Chip Somodevilla/Getty; STR/NurPhoto via Getty Dr. Anthony Fauci (left), Ron Johnson
Dr. Anthony Fauci hit back at Republican Ron Johnson's claims that he had "overhyped" both AIDs and the COVID-19 pandemic, telling CNN's State of the Union on Sunday: "I don't have any clue of what he's talking about."
Johnson, a 66-year-old Wisconsin senator with no background in science or medicine, made the remarks last week, telling Fox News's Brian Kilmeade that the nation's leading infectious disease expert is using "the exact same playbook" with COVID as he used when he lead research into treatments for HIV/AIDS.
"By the way, Fauci did the same exact thing with AIDS. He overhyped it. He created all kinds of fear, saying it could infect the entire population when it couldn't, and he's doing, he's using the exact same playbook with COVID: ignoring therapy, pushing a vaccine," Johnson said on Fox News, in an appearance that coincided with World AIDS Day.
Fauci has not, as Johnson suggested, ignored therapies to treat COVID-19 and has in fact urged hospitals to use more antibody treatments, like those used to treat former President Donald Trump, who was hospitalized with the virus in 2020.
"You know Jake, how do you respond to something as preposterous as that?" Fauci, 80, said on CNN, when asked by Jake Tapper to comment on Johnson's remarks.
Fauci continued: "Overhyping AIDS? It's killed over 750,000 Americans and 36 million people worldwide. How do you overhype that? Overhyping COVID? It's already killed 780,000 Americans and over 5 million people worldwide."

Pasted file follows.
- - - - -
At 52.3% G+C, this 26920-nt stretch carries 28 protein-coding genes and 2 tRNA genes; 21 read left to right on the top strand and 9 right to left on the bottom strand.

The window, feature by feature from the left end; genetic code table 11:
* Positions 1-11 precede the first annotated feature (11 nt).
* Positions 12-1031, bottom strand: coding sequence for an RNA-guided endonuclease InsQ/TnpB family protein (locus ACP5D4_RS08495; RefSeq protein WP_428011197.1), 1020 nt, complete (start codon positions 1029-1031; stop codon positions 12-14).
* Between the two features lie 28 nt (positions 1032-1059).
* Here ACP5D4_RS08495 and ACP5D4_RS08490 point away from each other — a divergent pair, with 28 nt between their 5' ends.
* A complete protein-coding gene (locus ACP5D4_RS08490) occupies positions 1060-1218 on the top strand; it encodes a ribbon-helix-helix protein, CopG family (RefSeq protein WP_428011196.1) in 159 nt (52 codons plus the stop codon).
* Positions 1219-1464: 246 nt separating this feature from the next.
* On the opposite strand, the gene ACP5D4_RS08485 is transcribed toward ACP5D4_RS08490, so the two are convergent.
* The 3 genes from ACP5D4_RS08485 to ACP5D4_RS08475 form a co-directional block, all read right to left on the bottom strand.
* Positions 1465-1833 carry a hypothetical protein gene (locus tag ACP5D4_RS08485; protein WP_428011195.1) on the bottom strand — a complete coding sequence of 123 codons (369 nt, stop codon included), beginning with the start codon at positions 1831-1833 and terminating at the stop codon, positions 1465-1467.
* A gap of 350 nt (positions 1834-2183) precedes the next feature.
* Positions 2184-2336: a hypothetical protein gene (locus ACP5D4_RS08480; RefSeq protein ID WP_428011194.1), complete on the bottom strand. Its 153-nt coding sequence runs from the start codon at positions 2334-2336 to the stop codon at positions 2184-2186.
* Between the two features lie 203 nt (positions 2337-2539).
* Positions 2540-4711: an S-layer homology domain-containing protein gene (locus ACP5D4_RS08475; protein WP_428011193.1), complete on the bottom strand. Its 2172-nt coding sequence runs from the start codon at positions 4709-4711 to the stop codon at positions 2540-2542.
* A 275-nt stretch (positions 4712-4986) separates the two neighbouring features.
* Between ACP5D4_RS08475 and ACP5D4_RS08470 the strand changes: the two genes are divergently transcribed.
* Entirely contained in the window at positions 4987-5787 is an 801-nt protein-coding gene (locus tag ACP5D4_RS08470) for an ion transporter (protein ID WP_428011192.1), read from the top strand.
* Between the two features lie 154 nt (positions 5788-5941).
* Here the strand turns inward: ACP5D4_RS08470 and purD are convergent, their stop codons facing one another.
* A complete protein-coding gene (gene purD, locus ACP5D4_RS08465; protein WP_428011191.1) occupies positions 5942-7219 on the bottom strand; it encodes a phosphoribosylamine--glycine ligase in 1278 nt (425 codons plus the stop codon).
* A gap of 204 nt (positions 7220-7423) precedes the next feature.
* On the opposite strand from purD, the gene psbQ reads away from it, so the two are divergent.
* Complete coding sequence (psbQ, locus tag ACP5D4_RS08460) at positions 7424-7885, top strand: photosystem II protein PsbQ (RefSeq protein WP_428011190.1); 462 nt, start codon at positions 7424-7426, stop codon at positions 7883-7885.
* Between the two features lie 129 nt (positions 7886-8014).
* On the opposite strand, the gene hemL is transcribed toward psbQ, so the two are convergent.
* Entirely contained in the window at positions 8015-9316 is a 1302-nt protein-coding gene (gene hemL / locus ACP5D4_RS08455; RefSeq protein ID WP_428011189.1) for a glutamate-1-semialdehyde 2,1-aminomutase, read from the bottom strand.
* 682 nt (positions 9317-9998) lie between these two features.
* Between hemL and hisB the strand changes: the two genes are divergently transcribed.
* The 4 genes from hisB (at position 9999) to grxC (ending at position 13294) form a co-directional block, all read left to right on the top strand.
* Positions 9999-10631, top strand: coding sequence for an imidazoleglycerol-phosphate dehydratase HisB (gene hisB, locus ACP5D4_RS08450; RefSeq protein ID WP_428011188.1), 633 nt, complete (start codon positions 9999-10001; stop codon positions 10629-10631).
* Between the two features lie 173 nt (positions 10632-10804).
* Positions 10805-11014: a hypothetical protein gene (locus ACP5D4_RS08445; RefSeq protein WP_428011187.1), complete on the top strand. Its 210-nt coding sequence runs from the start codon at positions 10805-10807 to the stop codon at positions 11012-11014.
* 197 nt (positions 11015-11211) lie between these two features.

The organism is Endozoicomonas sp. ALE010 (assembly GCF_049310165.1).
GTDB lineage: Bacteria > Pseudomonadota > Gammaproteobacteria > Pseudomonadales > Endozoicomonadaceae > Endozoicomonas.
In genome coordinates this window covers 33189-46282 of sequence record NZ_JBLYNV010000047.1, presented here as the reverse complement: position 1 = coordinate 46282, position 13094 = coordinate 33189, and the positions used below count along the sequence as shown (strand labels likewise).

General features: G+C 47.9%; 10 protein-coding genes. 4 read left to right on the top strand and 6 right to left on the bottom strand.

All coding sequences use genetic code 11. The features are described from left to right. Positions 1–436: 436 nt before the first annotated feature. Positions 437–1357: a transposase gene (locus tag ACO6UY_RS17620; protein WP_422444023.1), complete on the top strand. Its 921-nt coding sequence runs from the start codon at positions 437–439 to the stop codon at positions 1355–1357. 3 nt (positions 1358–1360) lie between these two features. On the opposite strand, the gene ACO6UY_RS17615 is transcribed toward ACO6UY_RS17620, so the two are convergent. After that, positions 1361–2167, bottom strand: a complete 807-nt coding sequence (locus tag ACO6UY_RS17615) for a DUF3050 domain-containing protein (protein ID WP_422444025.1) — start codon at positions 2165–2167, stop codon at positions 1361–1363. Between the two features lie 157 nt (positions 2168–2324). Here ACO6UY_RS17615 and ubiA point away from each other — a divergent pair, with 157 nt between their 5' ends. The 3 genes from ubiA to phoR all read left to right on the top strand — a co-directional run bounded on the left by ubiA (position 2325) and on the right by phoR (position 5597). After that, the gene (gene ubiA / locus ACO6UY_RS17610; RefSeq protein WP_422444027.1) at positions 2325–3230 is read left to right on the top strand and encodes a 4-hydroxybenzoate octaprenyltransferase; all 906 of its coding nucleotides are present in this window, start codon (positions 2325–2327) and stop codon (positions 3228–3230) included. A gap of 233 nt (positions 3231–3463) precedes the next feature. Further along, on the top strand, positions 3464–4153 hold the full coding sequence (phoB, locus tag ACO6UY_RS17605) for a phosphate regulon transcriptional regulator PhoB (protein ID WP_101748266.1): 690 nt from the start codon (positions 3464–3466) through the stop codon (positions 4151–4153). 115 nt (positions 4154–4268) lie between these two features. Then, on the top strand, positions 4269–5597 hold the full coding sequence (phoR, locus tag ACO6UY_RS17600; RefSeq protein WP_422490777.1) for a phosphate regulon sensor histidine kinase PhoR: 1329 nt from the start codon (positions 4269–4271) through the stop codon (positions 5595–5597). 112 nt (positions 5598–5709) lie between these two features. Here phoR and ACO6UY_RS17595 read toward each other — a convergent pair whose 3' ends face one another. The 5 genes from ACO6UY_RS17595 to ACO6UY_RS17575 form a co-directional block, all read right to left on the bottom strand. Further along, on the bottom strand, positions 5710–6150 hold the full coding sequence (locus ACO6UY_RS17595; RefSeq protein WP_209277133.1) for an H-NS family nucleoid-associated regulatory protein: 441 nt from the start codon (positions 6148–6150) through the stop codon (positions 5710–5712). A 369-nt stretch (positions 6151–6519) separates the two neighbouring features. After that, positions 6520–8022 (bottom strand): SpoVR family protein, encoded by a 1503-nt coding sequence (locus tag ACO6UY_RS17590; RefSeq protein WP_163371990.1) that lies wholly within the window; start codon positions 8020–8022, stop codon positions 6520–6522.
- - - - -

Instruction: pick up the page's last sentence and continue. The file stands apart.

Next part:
Fauci, who is the longtime director of the National Institute of Allergies and Infectious Diseases, was instrumental in the American medical community's research into how to treat HIV/AIDS. Despite that research and unlike COVID-19, there is currently no vaccine for HIV.
Never miss a story — sign up for PEOPLE's free weekly newsletter to get the biggest news of the week delivered to your inbox every Friday.
Fauci was awarded the Presidential Medal of Freedom — the nation's highest civilian award — by former President George W. Bush in 2008 for his work in researching HIV/AIDS
"For his determined and aggressive efforts to help others live longer and healthier lives, I'm proud to award the Presidential Medal of Freedom to Dr. Anthony S. Fauci," Bush said at the time.
Johnson isn't the only Republican to criticize Fauci.
The health official previously had testy exchanges with Sen. Rand Paul of Kentucky, with the two arguing over the push to reopen schools, whether it was safe to relax restrictions on businesses, and why it's necessary for people to be wearing masks after they get vaccinated.
Speaking on Face the Nation last month, Fauci said his critics are trying to use him as a scapegoat in an attempt to discredit the science behind things like mask-wearing, social distancing, and vaccines.